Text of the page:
The following is a guest post by our summer intern, Darby Hennessey, a native Portlander and journalism student at the University of Mississippi.
So, you did it: you finished your wonderful, eloquent, detailed-yet-concise resume draft that, surely, will be instrumental in your landing that next amazing job.
There’s just one thing yet to do, to make sure your resume is truly as awesome as it can be: proofread and edit that baby.
Easy enough, right?
Just send a copy of your resume to everyone in your contact list, from mom to your old coworker from four years ago, asking for feedback.
Slow down there, champ. Chances are, you’re probably sending it to way too many people, which means that in a couple days, you’ll be deluged with corrections and advice, some of which may be contradictory or uninformed. The more pairs of eyes you have looking at your resume -- and the more people giving advice all at once -- the more confused or overwhelmed you’re likely going to become.
Does that mean you shouldn’t ask for input? Absolutely not. Getting people you know and trust to review your masterpiece will help take some bias out of your edits and may evoke ideas you hadn’t even considered. And, of course, there’s the issue of getting your resume through the scanning software (also known as an applicant tracking system). This is a skill in itself. You'll want to get feedback from someone who knows how they work, and can help you set up your resume in a way that plays nice with the ATS, so that you get a shot with the human decision makers.
So definitely get some input from others. Just limit the number of people you ask.
Instead of asking everyone and their brother for feedback, focus on these three people:
1. Someone who is a grammar wiz
Maybe it’s your copy editor sister-in-law, or maybe it’s that one friend who corrects your grammar all. the. time (texts and social media posts included). Find someone who knows you well and can also weed out any accidental typos or stray commas. This way, you get the personal level feedback, while also getting those nitty-gritty technical edits out of the way.
Killing two birds with one stone. Double whammy. Whatever you want to call it, this person is a must.
However, this reviewer (probably) can’t help you with edits that will help ensure your resume passes (successfully) through the applicant tracking system when you apply online. Unless he or she has experience or knowledge about the system, you won't likely find much counsel from your grammar wiz friend about this aspect of the process.
2. A recruiter or HR person
These are the reviewers who will likely know what’s what in terms of the resume scanning software, and can give very helpful input specific to what to put on your resume (or what not to include). They’re going to know how to evaluate the structure and format of your new resume, advise on its odds of passing through the applicant tracking software, and help you fix the "red flag" areas.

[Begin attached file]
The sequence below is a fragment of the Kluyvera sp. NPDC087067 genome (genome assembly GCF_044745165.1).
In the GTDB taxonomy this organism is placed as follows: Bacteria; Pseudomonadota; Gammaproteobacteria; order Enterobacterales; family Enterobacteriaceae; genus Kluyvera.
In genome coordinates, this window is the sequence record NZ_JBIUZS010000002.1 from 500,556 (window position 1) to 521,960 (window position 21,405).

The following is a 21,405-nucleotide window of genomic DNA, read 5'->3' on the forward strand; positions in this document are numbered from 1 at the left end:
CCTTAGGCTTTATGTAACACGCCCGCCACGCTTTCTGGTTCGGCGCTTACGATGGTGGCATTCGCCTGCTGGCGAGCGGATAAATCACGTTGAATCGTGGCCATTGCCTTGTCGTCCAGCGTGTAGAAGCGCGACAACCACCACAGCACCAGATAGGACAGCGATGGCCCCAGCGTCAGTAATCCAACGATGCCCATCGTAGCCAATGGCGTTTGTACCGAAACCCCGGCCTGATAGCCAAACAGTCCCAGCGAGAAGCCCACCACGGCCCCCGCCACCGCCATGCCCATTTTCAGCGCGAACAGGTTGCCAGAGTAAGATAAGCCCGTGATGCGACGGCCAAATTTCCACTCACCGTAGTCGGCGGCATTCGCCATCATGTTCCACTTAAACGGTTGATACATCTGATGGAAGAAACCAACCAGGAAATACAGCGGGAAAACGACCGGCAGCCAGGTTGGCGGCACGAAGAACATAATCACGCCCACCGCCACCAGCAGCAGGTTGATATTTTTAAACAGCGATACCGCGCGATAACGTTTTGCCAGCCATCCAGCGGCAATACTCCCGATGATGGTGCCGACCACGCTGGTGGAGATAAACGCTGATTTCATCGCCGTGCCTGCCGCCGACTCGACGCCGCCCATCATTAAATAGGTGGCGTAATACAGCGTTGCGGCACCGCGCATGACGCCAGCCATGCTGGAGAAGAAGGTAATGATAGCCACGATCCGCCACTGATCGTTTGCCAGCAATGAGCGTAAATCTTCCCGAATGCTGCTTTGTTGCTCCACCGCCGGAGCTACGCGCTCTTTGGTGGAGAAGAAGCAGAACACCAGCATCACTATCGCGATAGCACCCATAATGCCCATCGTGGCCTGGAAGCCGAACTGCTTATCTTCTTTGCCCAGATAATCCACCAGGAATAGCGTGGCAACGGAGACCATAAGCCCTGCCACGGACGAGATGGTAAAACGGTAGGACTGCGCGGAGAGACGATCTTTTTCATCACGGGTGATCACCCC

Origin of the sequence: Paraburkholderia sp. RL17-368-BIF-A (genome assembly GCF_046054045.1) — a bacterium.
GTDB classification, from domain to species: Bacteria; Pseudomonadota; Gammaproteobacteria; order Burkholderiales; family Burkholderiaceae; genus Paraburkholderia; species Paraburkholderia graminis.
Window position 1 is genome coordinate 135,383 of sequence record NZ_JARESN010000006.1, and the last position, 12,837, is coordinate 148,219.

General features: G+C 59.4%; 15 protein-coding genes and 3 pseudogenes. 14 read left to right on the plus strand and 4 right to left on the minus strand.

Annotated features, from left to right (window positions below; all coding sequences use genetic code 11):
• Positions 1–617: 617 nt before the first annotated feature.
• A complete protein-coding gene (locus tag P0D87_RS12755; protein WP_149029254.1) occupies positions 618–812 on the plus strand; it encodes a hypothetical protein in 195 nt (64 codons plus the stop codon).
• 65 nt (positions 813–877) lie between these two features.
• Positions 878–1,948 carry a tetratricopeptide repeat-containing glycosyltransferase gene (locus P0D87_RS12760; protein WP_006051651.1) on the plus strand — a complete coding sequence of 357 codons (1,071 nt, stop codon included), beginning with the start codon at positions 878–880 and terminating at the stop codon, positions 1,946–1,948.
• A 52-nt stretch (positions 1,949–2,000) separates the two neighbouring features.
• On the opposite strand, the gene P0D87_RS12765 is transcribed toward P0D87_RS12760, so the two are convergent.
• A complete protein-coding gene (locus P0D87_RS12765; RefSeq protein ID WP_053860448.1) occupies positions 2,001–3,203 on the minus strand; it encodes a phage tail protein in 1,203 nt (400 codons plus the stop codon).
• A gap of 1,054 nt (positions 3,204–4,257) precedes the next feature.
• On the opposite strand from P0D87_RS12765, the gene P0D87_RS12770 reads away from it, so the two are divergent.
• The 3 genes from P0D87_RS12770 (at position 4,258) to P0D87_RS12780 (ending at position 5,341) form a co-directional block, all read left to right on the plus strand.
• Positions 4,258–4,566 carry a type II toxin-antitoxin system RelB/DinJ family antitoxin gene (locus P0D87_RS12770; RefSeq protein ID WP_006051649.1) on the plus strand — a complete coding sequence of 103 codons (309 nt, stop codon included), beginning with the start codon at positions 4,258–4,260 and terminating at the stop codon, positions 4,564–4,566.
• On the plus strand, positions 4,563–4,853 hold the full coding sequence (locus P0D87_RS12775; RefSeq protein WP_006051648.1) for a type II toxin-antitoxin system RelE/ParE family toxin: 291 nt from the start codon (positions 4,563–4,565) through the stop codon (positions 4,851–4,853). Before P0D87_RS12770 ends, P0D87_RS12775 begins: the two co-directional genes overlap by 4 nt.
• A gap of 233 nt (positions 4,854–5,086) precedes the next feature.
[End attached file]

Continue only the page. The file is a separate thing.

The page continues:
This is crucial. Getting past this software is paramount for every job seeker using online application processes as part of their job search. Most often -- especially with mid- to large-sized firms -- your resume won't get into the hands of an actual human until it passes successfully through the resume scanning software.
Don’t be one of those applicants. Beat the system, and have a recruiter or HR friend help you edit your resume to passing glory.
These people also often know what the hiring manager wants to hear and how hiring decisions are made, so they may also be able to give you guidance on how to captivate your target audience. They may even know the hiring manager to whom you’re sending your application to, and can help you target the resume to that specific individual or team.
3. A hiring manager or executive leader
Often, this is they only type of person job seekers turn to for resume feedback or advice, and this can be a mistake. A hiring manager, executive, or other higher-up leader in an company or industry will, of course, be able to tell you what he or she is looking for in an applicant or what they like to see on a resume. A hiring manager can also likely share specifics on what makes a resume a standout and how you can make sure yours is one of them.
On the flip side -- and this is something a lot of people probably never consider -- hiring managers and executives often don't really know much about how the resume scanning software works. These players when they finally do see the resumes coming through, only see them after they pass through said software, which means you’re not likely to get helpful advice from them on how to get through the system in the first place. In fact, they may even encourage you to make edits that will make your resume less applicant tracking system-friendly. And that won't be a good thing.
So, you can see why it's important to have more than one person review and share feedback on your masterpiece. But be strategic about it, and specific.
Applying for jobs is already stressful, so you don’t need 10 different emails coming in telling you how to fix your resume. It’s overwhelming. It’s unnecessary.
And it could leave you more confused than at ease with your final product.
Pick your people wisely. Thank them profusely. And then?
Follow your gut on which edits to incorporate in that dazzling final product.
Photo: Flickr Creative Commons (Pete O'Shea)